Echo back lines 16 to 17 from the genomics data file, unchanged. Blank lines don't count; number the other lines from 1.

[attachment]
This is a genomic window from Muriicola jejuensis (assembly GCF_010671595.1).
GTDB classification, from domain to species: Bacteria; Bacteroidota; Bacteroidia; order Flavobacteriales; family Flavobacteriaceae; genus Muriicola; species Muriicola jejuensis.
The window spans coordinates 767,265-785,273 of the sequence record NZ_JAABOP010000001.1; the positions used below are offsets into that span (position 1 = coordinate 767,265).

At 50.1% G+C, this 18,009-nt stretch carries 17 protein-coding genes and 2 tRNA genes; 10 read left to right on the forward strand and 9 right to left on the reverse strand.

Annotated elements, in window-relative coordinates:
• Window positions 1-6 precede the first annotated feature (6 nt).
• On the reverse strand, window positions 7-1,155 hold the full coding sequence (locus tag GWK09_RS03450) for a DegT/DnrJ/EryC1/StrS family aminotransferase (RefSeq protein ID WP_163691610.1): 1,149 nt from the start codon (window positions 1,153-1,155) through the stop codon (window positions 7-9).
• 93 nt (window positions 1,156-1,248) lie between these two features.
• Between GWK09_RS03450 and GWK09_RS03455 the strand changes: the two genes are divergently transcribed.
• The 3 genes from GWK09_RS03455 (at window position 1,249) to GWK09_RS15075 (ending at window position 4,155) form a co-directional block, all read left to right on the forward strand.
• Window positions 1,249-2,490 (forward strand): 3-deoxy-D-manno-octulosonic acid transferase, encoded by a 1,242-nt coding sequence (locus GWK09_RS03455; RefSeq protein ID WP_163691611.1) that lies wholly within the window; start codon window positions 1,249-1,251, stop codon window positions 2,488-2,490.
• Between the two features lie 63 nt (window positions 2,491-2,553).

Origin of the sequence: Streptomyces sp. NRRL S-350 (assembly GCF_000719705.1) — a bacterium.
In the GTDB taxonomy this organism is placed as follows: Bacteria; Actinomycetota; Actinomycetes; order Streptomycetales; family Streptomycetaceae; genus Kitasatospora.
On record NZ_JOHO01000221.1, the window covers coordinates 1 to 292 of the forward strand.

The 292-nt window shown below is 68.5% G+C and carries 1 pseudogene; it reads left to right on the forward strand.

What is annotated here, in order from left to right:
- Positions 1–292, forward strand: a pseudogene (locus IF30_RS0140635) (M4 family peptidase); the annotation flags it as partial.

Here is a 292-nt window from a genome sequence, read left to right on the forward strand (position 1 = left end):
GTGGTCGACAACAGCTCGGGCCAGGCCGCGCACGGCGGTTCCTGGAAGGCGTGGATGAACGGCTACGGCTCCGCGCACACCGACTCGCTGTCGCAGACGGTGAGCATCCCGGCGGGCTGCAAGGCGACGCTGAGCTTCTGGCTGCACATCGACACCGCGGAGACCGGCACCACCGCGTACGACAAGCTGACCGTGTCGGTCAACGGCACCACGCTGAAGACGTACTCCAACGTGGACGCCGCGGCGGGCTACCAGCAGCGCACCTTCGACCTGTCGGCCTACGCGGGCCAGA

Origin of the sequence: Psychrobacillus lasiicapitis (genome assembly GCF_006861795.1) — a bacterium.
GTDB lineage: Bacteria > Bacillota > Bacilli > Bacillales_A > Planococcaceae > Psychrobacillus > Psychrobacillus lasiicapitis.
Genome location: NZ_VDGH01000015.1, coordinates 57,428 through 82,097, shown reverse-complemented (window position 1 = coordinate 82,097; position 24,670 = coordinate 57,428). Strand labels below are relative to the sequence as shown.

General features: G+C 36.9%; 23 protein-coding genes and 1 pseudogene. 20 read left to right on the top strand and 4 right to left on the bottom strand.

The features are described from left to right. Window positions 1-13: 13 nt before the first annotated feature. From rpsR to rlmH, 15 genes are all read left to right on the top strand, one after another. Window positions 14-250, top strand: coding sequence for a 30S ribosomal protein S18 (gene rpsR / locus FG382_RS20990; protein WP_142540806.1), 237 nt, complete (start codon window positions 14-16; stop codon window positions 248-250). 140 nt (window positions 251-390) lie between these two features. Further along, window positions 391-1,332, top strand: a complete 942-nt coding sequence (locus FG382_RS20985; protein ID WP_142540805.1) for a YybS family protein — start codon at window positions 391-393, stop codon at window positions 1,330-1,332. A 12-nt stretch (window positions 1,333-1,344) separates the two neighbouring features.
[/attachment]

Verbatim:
The 292-nt window shown below is 68.5% G+C and carries 1 pseudogene; it reads left to right on the forward strand.

What is annotated here, in order from left to right: